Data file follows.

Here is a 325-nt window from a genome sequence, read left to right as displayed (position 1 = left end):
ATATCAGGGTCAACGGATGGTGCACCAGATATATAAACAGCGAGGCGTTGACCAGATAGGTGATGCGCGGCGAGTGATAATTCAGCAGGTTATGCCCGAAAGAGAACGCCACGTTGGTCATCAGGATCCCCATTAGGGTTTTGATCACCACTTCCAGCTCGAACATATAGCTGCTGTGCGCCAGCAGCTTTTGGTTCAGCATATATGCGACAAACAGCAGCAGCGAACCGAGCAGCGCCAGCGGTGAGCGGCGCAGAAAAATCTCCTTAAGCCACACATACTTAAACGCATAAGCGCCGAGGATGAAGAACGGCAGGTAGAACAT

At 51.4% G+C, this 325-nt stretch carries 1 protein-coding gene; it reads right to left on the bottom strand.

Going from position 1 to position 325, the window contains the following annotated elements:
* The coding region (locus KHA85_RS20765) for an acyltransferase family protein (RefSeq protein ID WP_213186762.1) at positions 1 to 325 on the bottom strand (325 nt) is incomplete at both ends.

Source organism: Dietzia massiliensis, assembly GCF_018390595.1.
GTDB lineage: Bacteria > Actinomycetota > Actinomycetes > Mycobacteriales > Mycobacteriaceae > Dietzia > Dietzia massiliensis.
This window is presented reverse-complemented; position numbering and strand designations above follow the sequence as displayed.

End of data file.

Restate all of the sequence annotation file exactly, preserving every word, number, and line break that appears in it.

Here is a 325-nt window from a genome sequence, read left to right as displayed (position 1 = left end):
ATATCAGGGTCAACGGATGGTGCACCAGATATATAAACAGCGAGGCGTTGACCAGATAGGTGATGCGCGGCGAGTGATAATTCAGCAGGTTATGCCCGAAAGAGAACGCCACGTTGGTCATCAGGATCCCCATTAGGGTTTTGATCACCACTTCCAGCTCGAACATATAGCTGCTGTGCGCCAGCAGCTTTTGGTTCAGCATATATGCGACAAACAGCAGCAGCGAACCGAGCAGCGCCAGCGGTGAGCGGCGCAGAAAAATCTCCTTAAGCCACACATACTTAAACGCATAAGCGCCGAGGATGAAGAACGGCAGGTAGAACAT

At 51.4% G+C, this 325-nt stretch carries 1 protein-coding gene; it reads right to left on the bottom strand.

Going from position 1 to position 325, the window contains the following annotated elements:
* The coding region (locus KHA85_RS20765) for an acyltransferase family protein (RefSeq protein ID WP_213186762.1) at positions 1 to 325 on the bottom strand (325 nt) is incomplete at both ends.

Source organism: Dietzia massiliensis, assembly GCF_018390595.1.
GTDB lineage: Bacteria > Actinomycetota > Actinomycetes > Mycobacteriales > Mycobacteriaceae > Dietzia > Dietzia massiliensis.
This window is presented reverse-complemented; position numbering and strand designations above follow the sequence as displayed.